New National Science Foundation Award
Atmospheric mineral nanoparticles in Antarctic ice during the last climatic cycle
December 7, 2018
A National Science Foundation grant has been awarded to Research Scientists Dr. Paolo Gabrielli and Dr. John Olesik. This project will study extremely small atmospheric particles (100 to 1000x smaller than the diameter of a human hair) called nanoparticles, preserved in Antarctic ice. Ice cores from Taylor Glacier will provide a record of nanoparticles transported through the atmosphere and deposited in the pristine Antarctic environment over approximately the last 44,000 years.
The goal of this study is to establish the natural abundance of nanoparticles in the atmosphere before the influence of human activities. Processes that disturb the Earth’s crust (digging, building, mining, etc.) and industrial development (production of metals and other materials, burning of fossil fuels) have introduced additional nanoparticles into the Earth’s atmosphere. Many commercial products such as clothing, paint coatings, sunscreen, and food are increasingly being made using engineered nanoparticles that are released into the environment, including silver, silicon dioxide, titanium dioxide, and zinc dioxide nanoparticles.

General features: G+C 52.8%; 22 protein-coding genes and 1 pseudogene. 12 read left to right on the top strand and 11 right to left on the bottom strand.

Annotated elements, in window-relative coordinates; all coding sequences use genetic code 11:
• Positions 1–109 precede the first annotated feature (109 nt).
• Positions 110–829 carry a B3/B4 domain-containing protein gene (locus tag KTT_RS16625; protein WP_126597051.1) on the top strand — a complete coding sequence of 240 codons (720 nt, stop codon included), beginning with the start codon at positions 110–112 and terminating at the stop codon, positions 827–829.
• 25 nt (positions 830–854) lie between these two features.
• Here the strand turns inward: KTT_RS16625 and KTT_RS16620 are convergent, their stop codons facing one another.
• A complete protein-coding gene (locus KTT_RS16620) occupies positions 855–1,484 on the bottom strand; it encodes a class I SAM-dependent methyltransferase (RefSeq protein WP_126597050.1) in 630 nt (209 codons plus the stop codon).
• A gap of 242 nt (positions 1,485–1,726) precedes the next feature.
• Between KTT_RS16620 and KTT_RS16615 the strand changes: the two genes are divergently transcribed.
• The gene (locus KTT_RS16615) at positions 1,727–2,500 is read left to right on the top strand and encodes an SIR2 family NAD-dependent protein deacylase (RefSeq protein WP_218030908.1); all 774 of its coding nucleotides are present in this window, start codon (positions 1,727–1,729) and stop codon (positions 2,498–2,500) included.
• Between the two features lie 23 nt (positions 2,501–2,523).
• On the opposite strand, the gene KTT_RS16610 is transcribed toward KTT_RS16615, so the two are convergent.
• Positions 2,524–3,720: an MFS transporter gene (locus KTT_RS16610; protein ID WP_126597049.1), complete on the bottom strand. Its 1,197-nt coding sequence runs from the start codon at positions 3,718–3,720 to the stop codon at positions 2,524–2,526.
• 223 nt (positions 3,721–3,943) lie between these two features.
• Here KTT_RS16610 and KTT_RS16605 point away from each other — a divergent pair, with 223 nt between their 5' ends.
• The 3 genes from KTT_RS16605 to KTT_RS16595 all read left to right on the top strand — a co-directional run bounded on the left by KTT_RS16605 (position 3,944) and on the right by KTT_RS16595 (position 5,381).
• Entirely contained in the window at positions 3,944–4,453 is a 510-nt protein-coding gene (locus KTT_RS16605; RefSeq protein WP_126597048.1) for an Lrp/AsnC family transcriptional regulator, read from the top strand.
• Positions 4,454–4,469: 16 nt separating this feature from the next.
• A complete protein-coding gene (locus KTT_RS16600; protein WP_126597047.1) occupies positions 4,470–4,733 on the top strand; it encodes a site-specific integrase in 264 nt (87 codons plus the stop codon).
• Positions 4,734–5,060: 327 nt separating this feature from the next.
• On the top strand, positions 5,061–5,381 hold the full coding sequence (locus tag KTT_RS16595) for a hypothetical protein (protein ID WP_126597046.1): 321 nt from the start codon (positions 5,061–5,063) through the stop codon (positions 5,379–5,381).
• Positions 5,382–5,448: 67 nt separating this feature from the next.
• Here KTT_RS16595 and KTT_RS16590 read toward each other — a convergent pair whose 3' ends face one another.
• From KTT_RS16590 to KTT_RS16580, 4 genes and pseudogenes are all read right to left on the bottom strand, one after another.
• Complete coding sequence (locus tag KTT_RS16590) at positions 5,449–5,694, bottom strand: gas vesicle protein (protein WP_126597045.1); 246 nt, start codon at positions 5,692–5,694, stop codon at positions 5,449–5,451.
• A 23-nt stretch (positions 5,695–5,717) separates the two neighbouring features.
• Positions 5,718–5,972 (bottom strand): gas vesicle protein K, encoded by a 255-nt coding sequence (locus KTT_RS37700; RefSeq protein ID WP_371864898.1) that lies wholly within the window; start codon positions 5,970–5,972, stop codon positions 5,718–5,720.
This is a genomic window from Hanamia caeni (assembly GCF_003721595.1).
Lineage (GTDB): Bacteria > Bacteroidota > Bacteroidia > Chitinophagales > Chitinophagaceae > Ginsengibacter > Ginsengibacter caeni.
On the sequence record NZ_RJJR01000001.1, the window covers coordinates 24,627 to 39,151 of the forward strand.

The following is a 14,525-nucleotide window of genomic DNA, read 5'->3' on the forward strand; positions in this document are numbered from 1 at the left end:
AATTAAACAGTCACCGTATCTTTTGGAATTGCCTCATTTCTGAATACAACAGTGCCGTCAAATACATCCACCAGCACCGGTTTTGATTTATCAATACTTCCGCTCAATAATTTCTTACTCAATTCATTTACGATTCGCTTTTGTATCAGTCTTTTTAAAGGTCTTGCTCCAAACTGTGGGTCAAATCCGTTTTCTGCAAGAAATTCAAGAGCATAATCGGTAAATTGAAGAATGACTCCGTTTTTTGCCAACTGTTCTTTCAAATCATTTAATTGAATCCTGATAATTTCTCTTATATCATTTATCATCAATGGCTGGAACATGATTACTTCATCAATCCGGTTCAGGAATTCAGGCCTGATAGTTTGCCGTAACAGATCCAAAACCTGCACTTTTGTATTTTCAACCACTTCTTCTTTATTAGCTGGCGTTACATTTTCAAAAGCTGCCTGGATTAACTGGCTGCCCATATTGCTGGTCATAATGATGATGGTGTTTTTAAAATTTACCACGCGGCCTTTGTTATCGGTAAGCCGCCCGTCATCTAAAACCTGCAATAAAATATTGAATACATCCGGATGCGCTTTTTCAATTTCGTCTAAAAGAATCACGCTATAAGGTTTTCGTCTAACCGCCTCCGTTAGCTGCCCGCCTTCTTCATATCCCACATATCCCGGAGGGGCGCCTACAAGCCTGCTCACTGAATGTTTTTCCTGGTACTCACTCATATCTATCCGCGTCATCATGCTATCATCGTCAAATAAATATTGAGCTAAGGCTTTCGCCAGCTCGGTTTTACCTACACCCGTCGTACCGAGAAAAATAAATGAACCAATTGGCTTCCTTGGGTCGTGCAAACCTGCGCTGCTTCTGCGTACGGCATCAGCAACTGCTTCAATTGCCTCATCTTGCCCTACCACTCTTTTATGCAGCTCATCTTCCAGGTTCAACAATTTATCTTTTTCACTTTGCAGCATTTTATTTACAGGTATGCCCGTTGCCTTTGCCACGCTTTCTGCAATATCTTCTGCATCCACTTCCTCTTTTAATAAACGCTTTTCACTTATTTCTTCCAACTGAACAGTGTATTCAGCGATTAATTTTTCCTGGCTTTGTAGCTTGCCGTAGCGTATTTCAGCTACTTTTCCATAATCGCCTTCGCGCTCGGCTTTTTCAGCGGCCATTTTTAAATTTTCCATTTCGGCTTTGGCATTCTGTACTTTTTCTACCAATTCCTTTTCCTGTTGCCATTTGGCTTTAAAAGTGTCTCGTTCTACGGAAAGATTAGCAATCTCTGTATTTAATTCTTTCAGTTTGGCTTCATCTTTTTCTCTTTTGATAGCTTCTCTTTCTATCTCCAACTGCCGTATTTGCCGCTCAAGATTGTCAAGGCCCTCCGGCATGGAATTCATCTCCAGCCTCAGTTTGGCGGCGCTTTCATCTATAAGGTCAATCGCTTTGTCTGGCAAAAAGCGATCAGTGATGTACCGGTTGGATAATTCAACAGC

Many nanoparticles constitute a concern for human health, mainly due to their high chemical reactivity within biological tissues. Nanoparticles may also play a role in climate processes and the transport of important nutrients into oceans. While atmospheric nanoparticles have been studied in modern urban environments, there is essentially no information about their occurrence in a pristine pre-industrial atmosphere. This information is critical, as it constitutes an important benchmark for understanding the environmental changes due to human activities.
A unique set of advanced scientific instruments and methods will be used to study the nanoparticles which include inductively coupled plasma-mass spectrometry (ICP-MS), transmission electron microscopy, field flow fractionation and single particle ICP-MS to rapidly measure chemical elements in large numbers of individual nanoparticles. The nanoparticle measurements will be made in a scientific collaborative framework using instruments at The Ohio State University's Byrd Center, School of Earth Sciences Trace Element Research Laboratory, and the Center for Electron Microscopy and Analysis, as well as in laboratories at the Colorado School of Mines and the University of Vienna.
Link to award abstract on NSF website: